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The North Wind

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The North Wind

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The North Wind is an independent student publication serving the Northern Michigan University community. It is partially funded by the Student Activity Fee. The North Wind digital paper is published daily during the fall and winter semesters except on university holidays and during exam weeks. The North Wind Board of Directors is composed of representatives of the student body, faculty, administration and area media.

Students protest against Israel-Hamas war with campus encampment
Students protest against Israel-Hamas war with campus encampment
Dallas WiertellaApril 30, 2024

Students torn about speech selection process

Eddie Erhart said he was “devastated” when he found out the upcoming President Barack Obama was invite-only. He talked with his friends about how frustrated they were about not receiving an invitation and decided to start a Facebook group to voice his opinion.

“Doing nothing will do nothing, at least creating a Facebook event is something,” said Erhart, who is a senior secondary education major. “I didn’t think it would take off like this, I just wanted to do something.”

The Facebook event called “We would really like to hear Obama speak” has grown rapidly since it was it was created the evening of Tuesday, Feb. 8, with 1,919 members at the time of this publication. People have expressed their discontent with the choice of the NMU administration to choose only certain people to go to the event.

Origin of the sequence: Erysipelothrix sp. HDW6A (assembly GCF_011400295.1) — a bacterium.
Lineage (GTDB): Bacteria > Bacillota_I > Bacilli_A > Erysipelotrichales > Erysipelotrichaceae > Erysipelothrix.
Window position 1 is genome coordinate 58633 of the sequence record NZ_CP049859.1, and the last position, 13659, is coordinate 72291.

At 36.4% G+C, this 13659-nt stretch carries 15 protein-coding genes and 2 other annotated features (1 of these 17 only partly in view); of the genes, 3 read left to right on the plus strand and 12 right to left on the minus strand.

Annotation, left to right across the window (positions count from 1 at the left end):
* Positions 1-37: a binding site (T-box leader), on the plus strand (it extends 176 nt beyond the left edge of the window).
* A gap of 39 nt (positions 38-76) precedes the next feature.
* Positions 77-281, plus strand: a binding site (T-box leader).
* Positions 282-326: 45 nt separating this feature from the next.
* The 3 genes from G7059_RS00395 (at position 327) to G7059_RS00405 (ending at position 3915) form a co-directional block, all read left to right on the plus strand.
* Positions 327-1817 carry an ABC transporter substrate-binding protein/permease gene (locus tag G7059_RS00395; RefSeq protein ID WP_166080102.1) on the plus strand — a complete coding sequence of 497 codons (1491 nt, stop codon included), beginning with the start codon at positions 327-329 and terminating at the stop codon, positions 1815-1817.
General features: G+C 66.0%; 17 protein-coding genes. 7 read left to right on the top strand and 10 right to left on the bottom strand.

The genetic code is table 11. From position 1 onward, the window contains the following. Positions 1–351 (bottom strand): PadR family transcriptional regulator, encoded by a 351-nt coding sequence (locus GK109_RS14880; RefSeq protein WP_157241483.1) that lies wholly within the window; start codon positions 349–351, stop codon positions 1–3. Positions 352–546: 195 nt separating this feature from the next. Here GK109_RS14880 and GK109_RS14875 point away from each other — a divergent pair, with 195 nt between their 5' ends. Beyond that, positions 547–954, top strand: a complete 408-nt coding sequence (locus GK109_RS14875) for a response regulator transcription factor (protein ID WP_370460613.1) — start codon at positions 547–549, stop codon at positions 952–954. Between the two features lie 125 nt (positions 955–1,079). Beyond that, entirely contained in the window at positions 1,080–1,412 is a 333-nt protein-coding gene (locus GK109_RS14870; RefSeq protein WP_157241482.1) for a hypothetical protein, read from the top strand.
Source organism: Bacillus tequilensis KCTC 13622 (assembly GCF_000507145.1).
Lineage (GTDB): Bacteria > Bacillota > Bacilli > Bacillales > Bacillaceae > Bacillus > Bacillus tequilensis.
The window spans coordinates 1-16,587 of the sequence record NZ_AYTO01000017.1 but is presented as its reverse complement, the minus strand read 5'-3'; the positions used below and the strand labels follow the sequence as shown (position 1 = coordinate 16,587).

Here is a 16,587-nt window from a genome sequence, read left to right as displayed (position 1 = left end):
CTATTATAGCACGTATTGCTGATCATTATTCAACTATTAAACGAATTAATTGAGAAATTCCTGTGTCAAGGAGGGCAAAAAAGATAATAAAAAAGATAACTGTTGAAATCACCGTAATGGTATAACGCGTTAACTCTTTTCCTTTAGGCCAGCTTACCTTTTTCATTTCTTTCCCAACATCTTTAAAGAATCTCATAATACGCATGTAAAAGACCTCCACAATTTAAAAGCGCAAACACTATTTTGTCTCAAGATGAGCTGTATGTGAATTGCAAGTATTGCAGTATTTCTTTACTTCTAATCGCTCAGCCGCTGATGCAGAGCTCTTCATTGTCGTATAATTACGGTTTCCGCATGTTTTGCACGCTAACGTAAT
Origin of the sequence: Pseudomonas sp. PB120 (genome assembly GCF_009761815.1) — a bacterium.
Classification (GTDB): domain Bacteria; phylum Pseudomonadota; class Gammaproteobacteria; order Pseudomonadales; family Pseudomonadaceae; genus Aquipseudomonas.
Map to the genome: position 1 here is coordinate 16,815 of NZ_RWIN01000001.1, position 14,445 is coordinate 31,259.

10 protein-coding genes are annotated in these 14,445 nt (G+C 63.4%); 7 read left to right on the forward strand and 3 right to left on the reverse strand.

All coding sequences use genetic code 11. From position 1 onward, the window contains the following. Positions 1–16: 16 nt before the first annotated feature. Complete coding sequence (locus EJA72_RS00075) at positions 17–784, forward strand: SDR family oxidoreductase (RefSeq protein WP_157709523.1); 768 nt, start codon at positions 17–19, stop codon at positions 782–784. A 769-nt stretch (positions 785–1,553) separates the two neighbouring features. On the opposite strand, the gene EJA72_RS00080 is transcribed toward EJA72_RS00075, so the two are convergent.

According to Cindy Paavola, director of marketing and communications, the White House has asked that student leaders be in attendance of Obama’s speech, which will take place in the Vandament Arena on Thursday, Feb. 10. In order to find those people in such a short period of time, Paavola said that those chosen include veterans, ROTC members, student government leaders, students who work in NMU technology departments, participants in Superior Edge who have more than two Edges or have completed 400 hours, the registered president of each student organization and student employees of Communications and Marketing and the Center for Student Enrichment.

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“There was no good way to make everybody happy, and we tried to do the best we could to make sure that there were a lot of great NMU student leaders in the crowd,” Paavola said.

Erhart said that there are two schools of thought of people who are unhappy with the selectivity of the upcoming speech: those who believe the event should be public to all students, and those who feel slighted by the process to decide who should go. Erhart said that the types of people who have spoken out on the event page include non-traditional students, graduate students, people who volunteer in the community rather than on campus, people with full-time jobs who find it hard to volunteer and even some Democratic campaign volunteers who weren’t invited.

“There’s a lot of people who feel slighted because they’re not good enough or not worthy of being among the university-chosen elite group,” Erhart said.

A separate group has arisen encouraging a “peaceful protest” where students would hold signs outside of the Physical Education Instructional Facility. Erhart said that it was important to his friends who started the group that they not promote a protest on the page.

“If people want to protest, go ahead, but I don’t want to participate, because I would rather have Marquette have a positive image and Obama wanting to come back,” he said.

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